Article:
From the editor: The final push to Nov. 2 |

From the editor: The final push to Nov. 2

Cuyler Meade, editor, Craig Press
Craig Press

I’m exhausted, you guys.

I know I’m anything but alone in this. Election season — it’s exhausting.

On some level, I get really amped for this stuff. I enjoy the civic discourse. I enjoy the passion for community. I enjoy the stories and diving into the complexities of the issues and meeting the hopeful candidates. It’s fun. it’s exciting. It’s exhilarating.

But it’s also exhausting.

Politics are rough business. I won’t make the jokes about what that means about the people who get into them, in part because I don’t believe those jokes are true. I have enormous respect for anyone who puts their lives on hold to vie for the approval of a community — whatever that approval might mean.

I’m enamored with the love for place that is exhibited by the passionate political efforts at a local level. Of course there are those I wouldn’t personally agree with, and, worse, there are those that are doing it for the wrong reasons. But at the local level, that latter group strikes me as fewer and farther between than at the state or national scales.

That said, what exhausts me — outside of the marathon-like race to the finish that is election day — is the tones that can be struck by participants in politics, even at the local level.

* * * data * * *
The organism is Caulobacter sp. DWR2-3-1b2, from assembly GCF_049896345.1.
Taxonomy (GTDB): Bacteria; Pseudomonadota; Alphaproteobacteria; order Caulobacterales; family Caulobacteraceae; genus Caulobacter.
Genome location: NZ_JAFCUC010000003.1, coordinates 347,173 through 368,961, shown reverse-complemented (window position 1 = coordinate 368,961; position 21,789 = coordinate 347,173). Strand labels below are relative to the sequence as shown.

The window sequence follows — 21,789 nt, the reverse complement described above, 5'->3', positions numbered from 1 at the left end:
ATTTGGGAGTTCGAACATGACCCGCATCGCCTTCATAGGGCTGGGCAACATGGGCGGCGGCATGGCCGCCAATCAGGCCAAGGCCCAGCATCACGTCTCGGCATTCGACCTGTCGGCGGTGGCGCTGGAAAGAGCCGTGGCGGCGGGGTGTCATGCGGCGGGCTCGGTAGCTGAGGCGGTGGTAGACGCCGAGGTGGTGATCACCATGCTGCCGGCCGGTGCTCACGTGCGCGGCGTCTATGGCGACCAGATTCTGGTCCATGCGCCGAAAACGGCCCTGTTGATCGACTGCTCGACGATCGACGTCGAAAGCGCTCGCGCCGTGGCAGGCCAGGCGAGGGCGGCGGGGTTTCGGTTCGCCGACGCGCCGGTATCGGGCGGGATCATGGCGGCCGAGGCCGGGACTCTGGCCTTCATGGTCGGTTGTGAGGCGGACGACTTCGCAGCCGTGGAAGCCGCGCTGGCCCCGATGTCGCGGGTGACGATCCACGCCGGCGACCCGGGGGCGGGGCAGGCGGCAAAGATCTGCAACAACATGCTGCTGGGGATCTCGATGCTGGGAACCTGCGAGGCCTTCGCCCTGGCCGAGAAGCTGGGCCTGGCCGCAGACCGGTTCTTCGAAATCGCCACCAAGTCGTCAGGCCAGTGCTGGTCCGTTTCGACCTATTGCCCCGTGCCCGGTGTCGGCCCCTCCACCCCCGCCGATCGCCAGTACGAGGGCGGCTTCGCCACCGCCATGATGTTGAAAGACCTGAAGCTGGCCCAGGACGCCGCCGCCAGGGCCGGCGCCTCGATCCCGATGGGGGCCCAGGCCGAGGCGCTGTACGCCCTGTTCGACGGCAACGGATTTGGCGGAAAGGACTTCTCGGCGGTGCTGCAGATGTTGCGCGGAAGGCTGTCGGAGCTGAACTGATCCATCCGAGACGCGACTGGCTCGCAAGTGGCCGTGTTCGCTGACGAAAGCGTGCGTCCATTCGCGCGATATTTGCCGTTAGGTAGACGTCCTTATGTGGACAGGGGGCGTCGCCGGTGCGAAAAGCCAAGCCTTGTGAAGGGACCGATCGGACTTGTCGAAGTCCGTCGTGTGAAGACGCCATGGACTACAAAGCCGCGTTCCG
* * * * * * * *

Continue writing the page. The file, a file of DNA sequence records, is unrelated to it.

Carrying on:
Maybe especially at the local level. It makes me sad, it makes me a bit angry, and it makes me just really, really tired when I see personal attacks, devious, bad-faith red herrings, and insincere debates. It’s OK to disagree — it’s important, even. But when we start to act like those national politicos here at home, that’s when it gets tough for me to hang.

I’m not wagging a finger here. I’m just urging that our better angels might win out as we sprint this final stretch toward Nov. 2. I’ve seen an awful lot of good-natured, honest differences of opinion. I’ve seen an awful lot of passion that’s properly tempered by compassion. But all of us can start to feel that our local political atmosphere might be starting to tilt to a place none of us should want to go.

I understand the instinct. We do what we see. We see the state and national politicians and we think, “I guess that’s how it’s done.” But everyone — I mean everyone — can agree that that’s just not the way it ought to be done. National politics are poison. I find the semi-nouveau use of the word “toxic” to be a bit tiresome, but it describes national politics to a tee. It’s radioactive sludge. It’s a virus.

But if we stay distanced enough from the contagion zone — and out here in Moffat County we stand a better chance to do that than folks in other parts of the country — we can keep our body politic free of that disease. It’s not easy, but it’s worth it.

In fact, it’s vital. Because that disease of unkindness, insincerity and intellectual dishonesty that you see in big-time politics can be deadly to a community.

So, here we are, on the precipice of a big moment. Whatever’s past is past. Let’s move forward to Nov. 2 with love and patience for one another — perhaps most importantly respect — and remember that, whatever our property taxes are, whatever our elected officials decide, we’re still neighbors.

Let’s cross the finish line together.

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